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Six Fantasies: Greetings from Afar
André Spaeth (1790–1876)
Modern edition by David Whitwell (1937–)
Instrumentation: Wind Ensemble (Picc, Fl, Ob 1.2, Cl 1.2.3, Bs Cl, Bsn 1.2, Hn 220.127.116.11, Tpt 1.2.3, Tbn 1.2.3, Tba, Sn Dr, Bs Dr, Cym, Tri)
André Spaeth (1790–1876) in 1838 became the Kapellmeister for the Duke Ernst I of Saxe-Coburg-Gotha, the father of Prince Albert, the husband of England’s Queen Victoria. Earlier he had lived and worked in Switzerland and by 1849 Spaeth was considered one of the most fluent and popular composers of the mid-nineteenth century [Glassner, 1849]. His works included five operas, much church music, military marches and educational materials for piano.
The Six Fantasies for band were written between 1838 and 1861, the date of the death of Albert, and are dedicated to Queen Victoria of England. These Fantasies were all based on six original songs composed by Prince Albert, Consort to Queen Victoria. As Albert’s songs were not published until 1882, it seems apparent that Spaeth worked from the original manuscripts of the prince.
Greetings from Afar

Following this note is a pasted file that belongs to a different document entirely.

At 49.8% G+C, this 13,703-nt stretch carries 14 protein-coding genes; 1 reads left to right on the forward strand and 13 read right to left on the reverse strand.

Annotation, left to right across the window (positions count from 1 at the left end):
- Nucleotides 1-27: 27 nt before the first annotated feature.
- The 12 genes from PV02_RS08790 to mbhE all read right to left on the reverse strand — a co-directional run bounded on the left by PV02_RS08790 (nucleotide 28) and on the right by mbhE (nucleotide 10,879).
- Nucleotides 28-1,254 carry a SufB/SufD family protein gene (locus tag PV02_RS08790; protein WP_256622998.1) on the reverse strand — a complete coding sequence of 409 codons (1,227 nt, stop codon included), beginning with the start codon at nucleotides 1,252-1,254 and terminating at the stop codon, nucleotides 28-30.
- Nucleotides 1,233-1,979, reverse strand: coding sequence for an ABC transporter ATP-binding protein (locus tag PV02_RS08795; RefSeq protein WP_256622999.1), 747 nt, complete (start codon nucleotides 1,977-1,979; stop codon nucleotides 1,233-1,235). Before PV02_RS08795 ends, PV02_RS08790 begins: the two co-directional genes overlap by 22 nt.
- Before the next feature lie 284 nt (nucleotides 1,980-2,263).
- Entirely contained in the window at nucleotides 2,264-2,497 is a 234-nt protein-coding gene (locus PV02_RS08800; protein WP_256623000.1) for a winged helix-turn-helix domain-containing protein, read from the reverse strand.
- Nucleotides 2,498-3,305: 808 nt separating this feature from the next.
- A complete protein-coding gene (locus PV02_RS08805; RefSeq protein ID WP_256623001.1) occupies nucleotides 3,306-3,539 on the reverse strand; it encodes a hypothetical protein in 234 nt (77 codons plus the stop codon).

Greetings to your Brother
Notes on Greetings from Afar
A note in parenthesis, under the title, seems to suggest that Prince Albert based this song on an earlier song by his brother, Prince Ernst II August Herzog von Sachsen-Coburg und Gotha (1818–1893), who became the Duke of Sachsen-Coburg-Gotha. Ernst was an excellent musician and composer all his life, composing songs, hymns, cantatas and works for the stage. His opera Diana von Solange (1858) prompted Franz Liszt to compose an orchestral Festmarsch nach Motiven von E. H.z.S.-C.-G.
The text for Albert’s song, Greetings from Afar, reads,
As it soars there at the top, as it undulates there on the meadow, who moves well meadow and treetops? Was it the gentle Zephir only?
“As the evening winds blow, pull over field and grove, fan meadows, kisses lakes, only the soft moonlight yields, only the soft moonlight yields.”
The Linden tree with the breath of each leaf welcomes tenderly each flower. Tell me, balm evening breezes, where is the friend now who greeted her?
Fluttering around him for a while, tell him that I?m around him, as a carrier who brings to him in a hurry this little song, this little song.
Spaeth’s original compositions for band are given here in the original instrumentation, in so far as possible for modern practice. In particular, the ophicleide part has been divided between bass clarinet and tuba, according to the needs of color and balance.